All posts by David Braddon-Mitchell

David Braddon-Mitchell is a keen landscape and environmental portrait photographer. In the last decade of film he was a darkroom practitioner and worked with Olympus OM SLRs and various medium format cameras. He switched to Canon DSLRs when digital imaging improved, and made a move to Sony bodies as soon as the A7 series was born. He enjoys using a mixture of legacy manual lenses, modern manual lenses, and E mount AF lenses.

Carl Zeiss Vario-Sonnar T* (C/Y) 35-70mm f3.4: A review

The Carl Zeiss Vario-Sonnar T* (C/Y) 35-70mm f3.4 was a standard zoom lens designed for the Yashica and Contax series of film SLR cameras. It was, perhaps, the first standard zoom of truly decent quality throughout its range. You could use it an any focal length and not really have any compromise relative the prime lenses of the time. That cliché “a tube full of primes” was (for once) true of it: at least in its day.

It’s since acquired a kind of cult reputation. Some think it remains the finest standard zoom you can get. But how much of this reputation is due to it being so amazing by the standards of when it was designed in 1982, and how much because it still deserves a place in the kits of some modern photographers? Read on to find out!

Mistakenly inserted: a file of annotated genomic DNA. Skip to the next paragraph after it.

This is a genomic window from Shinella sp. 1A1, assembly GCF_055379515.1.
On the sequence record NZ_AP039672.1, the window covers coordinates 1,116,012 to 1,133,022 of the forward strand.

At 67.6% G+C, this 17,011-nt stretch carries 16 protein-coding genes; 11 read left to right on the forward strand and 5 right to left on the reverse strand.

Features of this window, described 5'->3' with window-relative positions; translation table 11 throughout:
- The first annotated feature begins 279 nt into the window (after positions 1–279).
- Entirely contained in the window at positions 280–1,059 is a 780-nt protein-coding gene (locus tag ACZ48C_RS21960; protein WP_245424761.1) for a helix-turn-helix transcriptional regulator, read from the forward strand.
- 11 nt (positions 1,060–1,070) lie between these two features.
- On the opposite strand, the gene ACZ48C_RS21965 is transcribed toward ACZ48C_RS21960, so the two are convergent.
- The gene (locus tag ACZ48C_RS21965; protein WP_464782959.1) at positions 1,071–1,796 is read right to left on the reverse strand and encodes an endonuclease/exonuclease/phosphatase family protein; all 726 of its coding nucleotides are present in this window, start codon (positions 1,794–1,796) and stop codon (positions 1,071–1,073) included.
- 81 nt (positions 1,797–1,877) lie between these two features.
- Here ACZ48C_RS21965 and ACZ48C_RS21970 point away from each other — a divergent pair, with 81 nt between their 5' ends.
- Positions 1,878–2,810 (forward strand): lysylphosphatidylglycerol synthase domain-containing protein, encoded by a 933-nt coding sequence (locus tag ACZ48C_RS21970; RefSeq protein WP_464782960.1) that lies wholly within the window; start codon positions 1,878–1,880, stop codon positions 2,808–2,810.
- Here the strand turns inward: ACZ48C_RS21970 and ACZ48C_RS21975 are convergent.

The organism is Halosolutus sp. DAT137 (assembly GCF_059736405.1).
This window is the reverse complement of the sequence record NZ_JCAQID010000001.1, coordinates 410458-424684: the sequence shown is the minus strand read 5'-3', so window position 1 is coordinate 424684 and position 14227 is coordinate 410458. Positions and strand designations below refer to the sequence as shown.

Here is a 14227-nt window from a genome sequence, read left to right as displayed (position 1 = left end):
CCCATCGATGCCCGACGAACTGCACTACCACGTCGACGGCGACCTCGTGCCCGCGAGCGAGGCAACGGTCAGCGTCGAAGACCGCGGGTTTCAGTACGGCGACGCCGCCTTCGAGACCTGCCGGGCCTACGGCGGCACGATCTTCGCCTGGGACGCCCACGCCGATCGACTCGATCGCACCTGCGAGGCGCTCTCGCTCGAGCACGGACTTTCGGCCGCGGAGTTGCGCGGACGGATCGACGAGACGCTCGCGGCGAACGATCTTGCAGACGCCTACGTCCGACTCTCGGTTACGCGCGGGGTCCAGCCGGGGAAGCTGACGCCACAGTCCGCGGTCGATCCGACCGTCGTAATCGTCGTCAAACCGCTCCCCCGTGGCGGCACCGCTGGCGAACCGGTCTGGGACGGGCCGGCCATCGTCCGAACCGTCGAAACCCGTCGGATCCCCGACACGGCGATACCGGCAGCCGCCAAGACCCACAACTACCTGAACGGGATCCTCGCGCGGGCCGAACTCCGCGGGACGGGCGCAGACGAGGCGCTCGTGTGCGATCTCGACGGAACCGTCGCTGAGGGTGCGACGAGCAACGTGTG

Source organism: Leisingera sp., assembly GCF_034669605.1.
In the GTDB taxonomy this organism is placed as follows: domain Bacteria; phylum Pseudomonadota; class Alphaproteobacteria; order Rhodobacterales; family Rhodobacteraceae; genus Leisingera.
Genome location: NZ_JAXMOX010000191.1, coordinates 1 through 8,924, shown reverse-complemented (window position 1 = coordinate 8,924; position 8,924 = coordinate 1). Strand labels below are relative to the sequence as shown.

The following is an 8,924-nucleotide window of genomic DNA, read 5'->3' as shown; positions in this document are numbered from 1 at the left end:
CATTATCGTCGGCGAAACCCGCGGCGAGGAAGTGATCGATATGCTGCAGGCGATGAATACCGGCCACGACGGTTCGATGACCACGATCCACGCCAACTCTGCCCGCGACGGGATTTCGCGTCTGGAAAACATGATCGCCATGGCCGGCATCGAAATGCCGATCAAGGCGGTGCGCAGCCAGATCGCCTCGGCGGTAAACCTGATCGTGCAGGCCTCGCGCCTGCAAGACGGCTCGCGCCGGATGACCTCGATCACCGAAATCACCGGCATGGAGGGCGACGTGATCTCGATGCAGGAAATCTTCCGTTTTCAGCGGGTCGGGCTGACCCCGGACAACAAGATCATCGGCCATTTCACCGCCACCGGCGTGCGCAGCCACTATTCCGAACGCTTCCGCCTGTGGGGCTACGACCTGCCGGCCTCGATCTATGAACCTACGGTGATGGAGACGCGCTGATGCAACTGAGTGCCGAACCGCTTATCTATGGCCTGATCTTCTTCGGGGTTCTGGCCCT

Diameter 70mm
Length 80.5 mm
Filter Thread 67 mm
Weight (w/o adapter) 475 g
Minimum Focusing Distance 0.7m
Maximum Magnification 1:2.5
Number of aperture blades 8
Elements/ Groups 10/10
The Carl Zeiss Vario-Sonnar T* (C/Y) 35-70mm f3.4 can be purchased used on here.

Image Samples

Continue reading Carl Zeiss Vario-Sonnar T* (C/Y) 35-70mm f3.4: A review

Carl Zeiss C-Sonnar T* 50mm f1.5 ZM: A Detailed Review

We have become used to old lens formulas being revived and sold for occasionally huge sums of money to collectors and photographers hoping to create images with a magical vintage look. All of us here have been very sceptical about this. Mostly they have been simple lenses in simple bodies with poor technical qualities being sold for more than the price of the latest and greatest glass. From one perspective the legendary C-Sonnar from Zeiss is like this. It’s a classic design dating from 1932 whose principal design goal at the time was to reduce the number of air glass surfaces because the coatings of the day were so primitive. Why do we need it now? But Zeiss bought it back in 2006 in M mount as part of the ZM series. The optical design is not much changed, but it comes with modern coatings. Many prize it for magical rendering and flattering portraiture, others think it shows that not even Zeiss is above trying to rip off nostalgic hipsters. Read on and find out who is right!